Revisiting CHAPLIN

Following a recent cinema inspired project (A Clockwork Orange), I started to discover another aspect to my increasingly ambitious Pop Culture inspired work, stylistically, technically and thematically. As I've broadened my use of tools and mediums, my style has gradually strengthened in its natural tendencies while becoming more complex and detail oriented. I've long felt a bit like an illustrator in practice with a fine art sensibility. As a result, there always seemed to be a dichotomy of two artistic approaches I was wrestling with. In order to create art I felt proud of, I had to learn to do what came natural. The answer was to let myself be an illustrator to allow for all my techniques to have free reign and present my displayable product as a resulting mix of all those elements. This meant changing tools, and creating my art in a way that allowed room for revision and recalculation before being finalized into a tangible object. It also meant conceptualizing my themes a little more aggressively. That way, the colours, arrangements and execution of the final art would best utilize my techniques to enhance the ideas behind them. I was searching for a way to take my thematic use of Pop Culture further, and I knew I couldn't do by adhering to one medium alone. As I've made these shifts, I feel myself improving upon my ability to personalize and rework my source material in a fresh and unique way.


Up until my last two projects, the majority of my past Pop Culture themed work was based around my love for classic rock and classic rock culture, and so the characters and personalities I was referencing were mainly musicians. Bob Dylan, David Bowie, The Beatles, The Rolling Stones, and Queen are icons I have tackled in the past...but in retrospect I acknowledge that my earlier paintings were only created from that material as a starting point. They were portrait exercises intended to test what my style might do with the material, while also trying to get further practice using that subject matter. I was playing with painting and what I could do with it, but sticking to that medium alone soon became too limiting. I was trying to be an impressionist, a pop artist and a graphic designer using only a paint brush on canvas. It didn't take long to realize that my work needed the inclusion of other materials and techniques if it was to improve and strengthen in the areas I wanted it to.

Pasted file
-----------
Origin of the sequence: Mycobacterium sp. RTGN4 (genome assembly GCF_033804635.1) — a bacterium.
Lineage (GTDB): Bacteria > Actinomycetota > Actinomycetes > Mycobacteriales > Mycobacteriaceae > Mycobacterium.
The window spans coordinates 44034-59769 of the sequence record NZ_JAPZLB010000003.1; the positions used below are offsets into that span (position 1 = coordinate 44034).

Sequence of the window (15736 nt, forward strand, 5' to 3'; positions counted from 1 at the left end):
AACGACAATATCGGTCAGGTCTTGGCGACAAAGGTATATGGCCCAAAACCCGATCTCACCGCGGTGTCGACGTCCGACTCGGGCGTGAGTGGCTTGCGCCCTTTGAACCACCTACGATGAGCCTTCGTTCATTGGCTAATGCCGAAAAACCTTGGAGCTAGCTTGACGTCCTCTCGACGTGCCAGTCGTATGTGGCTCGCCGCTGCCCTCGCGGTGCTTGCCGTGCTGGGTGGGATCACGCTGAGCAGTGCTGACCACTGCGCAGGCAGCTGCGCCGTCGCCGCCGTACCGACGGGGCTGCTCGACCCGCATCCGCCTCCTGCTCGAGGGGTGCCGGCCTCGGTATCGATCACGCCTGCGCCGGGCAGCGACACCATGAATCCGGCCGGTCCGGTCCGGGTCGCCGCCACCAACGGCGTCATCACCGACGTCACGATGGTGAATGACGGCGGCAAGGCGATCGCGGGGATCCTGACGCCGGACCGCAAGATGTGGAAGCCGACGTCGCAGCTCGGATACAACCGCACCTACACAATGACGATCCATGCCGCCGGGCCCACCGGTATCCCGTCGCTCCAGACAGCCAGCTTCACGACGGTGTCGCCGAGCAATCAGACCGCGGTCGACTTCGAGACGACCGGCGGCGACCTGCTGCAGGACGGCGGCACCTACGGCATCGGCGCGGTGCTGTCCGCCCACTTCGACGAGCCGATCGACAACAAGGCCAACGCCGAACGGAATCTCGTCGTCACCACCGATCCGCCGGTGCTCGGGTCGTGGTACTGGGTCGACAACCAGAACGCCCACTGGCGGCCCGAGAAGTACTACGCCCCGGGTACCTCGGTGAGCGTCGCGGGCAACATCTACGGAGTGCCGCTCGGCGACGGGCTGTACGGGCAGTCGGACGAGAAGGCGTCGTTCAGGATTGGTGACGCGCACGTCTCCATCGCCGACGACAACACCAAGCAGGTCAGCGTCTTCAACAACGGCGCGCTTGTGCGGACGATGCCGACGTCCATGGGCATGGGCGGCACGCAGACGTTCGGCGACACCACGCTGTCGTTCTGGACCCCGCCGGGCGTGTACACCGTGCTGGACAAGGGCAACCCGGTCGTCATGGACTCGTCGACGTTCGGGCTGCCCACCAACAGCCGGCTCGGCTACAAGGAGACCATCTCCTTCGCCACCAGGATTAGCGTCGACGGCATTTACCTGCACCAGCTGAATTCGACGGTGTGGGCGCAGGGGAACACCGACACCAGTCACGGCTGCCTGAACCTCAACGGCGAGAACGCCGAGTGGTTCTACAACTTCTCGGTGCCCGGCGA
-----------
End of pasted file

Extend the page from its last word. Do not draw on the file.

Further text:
One additional area I felt was worth exploring within the Pop Culture theme, was my love of cinematic icons and films. My treatment of A Clockwork Orange was new territory for me, in terms of very specifically creating a piece of art based on a famous film. After considering the appeal of that project, I also considered what I had done with the subject matter to enhance the material and put my own spin on it. I decided to do a revision of another old piece using some new techniques, and that became my latest take on: CHAPLIN.

** CHAPLIN Mixed Media On Canvas- 36 x 48 Inches

** CHAPLIN- original painting (2015), 1st & 2nd draft